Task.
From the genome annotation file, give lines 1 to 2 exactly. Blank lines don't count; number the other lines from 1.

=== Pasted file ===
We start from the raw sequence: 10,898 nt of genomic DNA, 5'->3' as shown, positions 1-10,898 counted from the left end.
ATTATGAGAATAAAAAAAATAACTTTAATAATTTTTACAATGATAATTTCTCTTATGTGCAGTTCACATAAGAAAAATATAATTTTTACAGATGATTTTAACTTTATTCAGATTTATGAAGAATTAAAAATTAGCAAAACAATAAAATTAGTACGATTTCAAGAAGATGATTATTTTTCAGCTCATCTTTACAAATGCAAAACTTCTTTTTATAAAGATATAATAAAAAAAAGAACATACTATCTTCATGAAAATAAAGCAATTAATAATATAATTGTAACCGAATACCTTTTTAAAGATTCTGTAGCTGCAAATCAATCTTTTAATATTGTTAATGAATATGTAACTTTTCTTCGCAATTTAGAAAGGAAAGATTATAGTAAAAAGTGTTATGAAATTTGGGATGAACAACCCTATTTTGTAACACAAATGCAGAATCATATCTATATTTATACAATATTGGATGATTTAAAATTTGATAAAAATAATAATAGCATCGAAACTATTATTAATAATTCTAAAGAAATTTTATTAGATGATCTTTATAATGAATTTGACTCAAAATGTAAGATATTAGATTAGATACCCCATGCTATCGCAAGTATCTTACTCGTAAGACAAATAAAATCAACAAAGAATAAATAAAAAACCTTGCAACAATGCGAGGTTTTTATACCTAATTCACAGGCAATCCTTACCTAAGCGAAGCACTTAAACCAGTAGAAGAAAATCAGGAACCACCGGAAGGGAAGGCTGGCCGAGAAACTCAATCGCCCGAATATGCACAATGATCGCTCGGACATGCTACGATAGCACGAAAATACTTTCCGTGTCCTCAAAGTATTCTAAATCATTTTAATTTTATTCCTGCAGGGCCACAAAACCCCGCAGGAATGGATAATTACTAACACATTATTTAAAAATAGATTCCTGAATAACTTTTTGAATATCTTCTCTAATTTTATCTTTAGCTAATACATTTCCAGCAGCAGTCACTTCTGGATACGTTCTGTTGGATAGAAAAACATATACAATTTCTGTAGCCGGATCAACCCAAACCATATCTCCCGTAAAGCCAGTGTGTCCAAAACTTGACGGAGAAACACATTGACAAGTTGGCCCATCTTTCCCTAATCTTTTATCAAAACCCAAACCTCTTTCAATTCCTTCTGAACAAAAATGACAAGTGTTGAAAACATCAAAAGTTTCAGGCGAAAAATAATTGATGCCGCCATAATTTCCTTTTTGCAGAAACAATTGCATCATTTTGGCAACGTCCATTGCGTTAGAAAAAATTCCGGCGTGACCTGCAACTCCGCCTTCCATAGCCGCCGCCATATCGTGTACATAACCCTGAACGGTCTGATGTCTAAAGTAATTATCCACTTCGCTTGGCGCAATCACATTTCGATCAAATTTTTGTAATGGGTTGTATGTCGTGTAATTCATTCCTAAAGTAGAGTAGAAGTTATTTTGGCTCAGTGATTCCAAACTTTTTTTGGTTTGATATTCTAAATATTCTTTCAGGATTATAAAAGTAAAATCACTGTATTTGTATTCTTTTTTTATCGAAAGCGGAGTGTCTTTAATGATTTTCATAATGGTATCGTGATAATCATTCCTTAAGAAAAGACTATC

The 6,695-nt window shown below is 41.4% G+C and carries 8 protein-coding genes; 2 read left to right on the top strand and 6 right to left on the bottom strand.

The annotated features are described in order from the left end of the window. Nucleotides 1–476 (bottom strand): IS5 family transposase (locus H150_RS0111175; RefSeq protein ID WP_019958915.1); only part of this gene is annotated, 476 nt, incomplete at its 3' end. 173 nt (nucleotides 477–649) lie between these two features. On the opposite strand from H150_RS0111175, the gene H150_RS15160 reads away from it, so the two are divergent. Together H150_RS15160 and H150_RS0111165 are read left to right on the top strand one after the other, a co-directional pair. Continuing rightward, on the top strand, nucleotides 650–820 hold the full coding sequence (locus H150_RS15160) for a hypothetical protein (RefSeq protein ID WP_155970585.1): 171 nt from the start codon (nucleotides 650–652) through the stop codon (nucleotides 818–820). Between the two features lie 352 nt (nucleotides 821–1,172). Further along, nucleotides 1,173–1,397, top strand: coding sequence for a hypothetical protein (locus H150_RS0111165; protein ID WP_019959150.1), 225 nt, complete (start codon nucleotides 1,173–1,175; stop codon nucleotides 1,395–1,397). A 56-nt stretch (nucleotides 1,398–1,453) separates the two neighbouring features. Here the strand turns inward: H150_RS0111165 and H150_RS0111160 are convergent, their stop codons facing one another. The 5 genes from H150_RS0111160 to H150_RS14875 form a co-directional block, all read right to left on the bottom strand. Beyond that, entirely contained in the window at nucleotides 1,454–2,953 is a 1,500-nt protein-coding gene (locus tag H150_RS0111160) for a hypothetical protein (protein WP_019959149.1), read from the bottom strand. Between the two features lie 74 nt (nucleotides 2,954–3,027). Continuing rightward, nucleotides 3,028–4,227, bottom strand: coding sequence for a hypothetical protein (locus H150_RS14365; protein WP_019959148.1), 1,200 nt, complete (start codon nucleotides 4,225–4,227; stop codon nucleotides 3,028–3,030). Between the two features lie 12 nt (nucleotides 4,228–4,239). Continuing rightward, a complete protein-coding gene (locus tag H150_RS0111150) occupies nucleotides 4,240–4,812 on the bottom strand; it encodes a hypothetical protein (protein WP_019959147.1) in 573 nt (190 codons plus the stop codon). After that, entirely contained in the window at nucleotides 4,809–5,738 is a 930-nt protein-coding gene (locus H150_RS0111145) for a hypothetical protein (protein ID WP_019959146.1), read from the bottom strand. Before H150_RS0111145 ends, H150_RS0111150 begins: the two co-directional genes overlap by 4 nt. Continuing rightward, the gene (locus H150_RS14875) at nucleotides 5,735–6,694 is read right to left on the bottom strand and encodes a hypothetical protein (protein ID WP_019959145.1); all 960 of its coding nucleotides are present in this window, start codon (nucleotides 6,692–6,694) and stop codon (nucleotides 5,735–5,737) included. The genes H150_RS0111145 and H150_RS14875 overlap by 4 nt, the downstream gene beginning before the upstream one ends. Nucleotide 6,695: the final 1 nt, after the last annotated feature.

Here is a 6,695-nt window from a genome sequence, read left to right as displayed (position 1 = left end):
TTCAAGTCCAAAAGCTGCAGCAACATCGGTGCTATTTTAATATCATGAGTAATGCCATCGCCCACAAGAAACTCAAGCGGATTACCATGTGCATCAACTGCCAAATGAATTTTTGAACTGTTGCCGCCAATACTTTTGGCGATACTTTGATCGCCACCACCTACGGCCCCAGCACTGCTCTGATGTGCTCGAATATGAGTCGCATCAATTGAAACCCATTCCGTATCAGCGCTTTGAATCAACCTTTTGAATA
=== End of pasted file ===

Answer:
We start from the raw sequence: 10,898 nt of genomic DNA, 5'->3' as shown, positions 1-10,898 counted from the left end.
ATTATGAGAATAAAAAAAATAACTTTAATAATTTTTACAATGATAATTTCTCTTATGTGCAGTTCACATAAGAAAAATATAATTTTTACAGATGATTTTAACTTTATTCAGATTTATGAAGAATTAAAAATTAGCAAAACAATAAAATTAGTACGATTTCAAGAAGATGATTATTTTTCAGCTCATCTTTACAAATGCAAAACTTCTTTTTATAAAGATATAATAAAAAAAAGAACATACTATCTTCATGAAAATAAAGCAATTAATAATATAATTGTAACCGAATACCTTTTTAAAGATTCTGTAGCTGCAAATCAATCTTTTAATATTGTTAATGAATATGTAACTTTTCTTCGCAATTTAGAAAGGAAAGATTATAGTAAAAAGTGTTATGAAATTTGGGATGAACAACCCTATTTTGTAACACAAATGCAGAATCATATCTATATTTATACAATATTGGATGATTTAAAATTTGATAAAAATAATAATAGCATCGAAACTATTATTAATAATTCTAAAGAAATTTTATTAGATGATCTTTATAATGAATTTGACTCAAAATGTAAGATATTAGATTAGATACCCCATGCTATCGCAAGTATCTTACTCGTAAGACAAATAAAATCAACAAAGAATAAATAAAAAACCTTGCAACAATGCGAGGTTTTTATACCTAATTCACAGGCAATCCTTACCTAAGCGAAGCACTTAAACCAGTAGAAGAAAATCAGGAACCACCGGAAGGGAAGGCTGGCCGAGAAACTCAATCGCCCGAATATGCACAATGATCGCTCGGACATGCTACGATAGCACGAAAATACTTTCCGTGTCCTCAAAGTATTCTAAATCATTTTAATTTTATTCCTGCAGGGCCACAAAACCCCGCAGGAATGGATAATTACTAACACATTATTTAAAAATAGATTCCTGAATAACTTTTTGAATATCTTCTCTAATTTTATCTTTAGCTAATACATTTCCAGCAGCAGTCACTTCTGGATACGTTCTGTTGGATAGAAAAACATATACAATTTCTGTAGCCGGATCAACCCAAACCATATCTCCCGTAAAGCCAGTGTGTCCAAAACTTGACGGAGAAACACATTGACAAGTTGGCCCATCTTTCCCTAATCTTTTATCAAAACCCAAACCTCTTTCAATTCCTTCTGAACAAAAATGACAAGTGTTGAAAACATCAAAAGTTTCAGGCGAAAAATAATTGATGCCGCCATAATTTCCTTTTTGCAGAAACAATTGCATCATTTTGGCAACGTCCATTGCGTTAGAAAAAATTCCGGCGTGACCTGCAACTCCGCCTTCCATAGCCGCCGCCATATCGTGTACATAACCCTGAACGGTCTGATGTCTAAAGTAATTATCCACTTCGCTTGGCGCAATCACATTTCGATCAAATTTTTGTAATGGGTTGTATGTCGTGTAATTCATTCCTAAAGTAGAGTAGAAGTTATTTTGGCTCAGTGATTCCAAACTTTTTTTGGTTTGATATTCTAAATATTCTTTCAGGATTATAAAAGTAAAATCACTGTATTTGTATTCTTTTTTTATCGAAAGCGGAGTGTCTTTAATGATTTTCATAATGGTATCGTGATAATCATTCCTTAAGAAAAGACTATC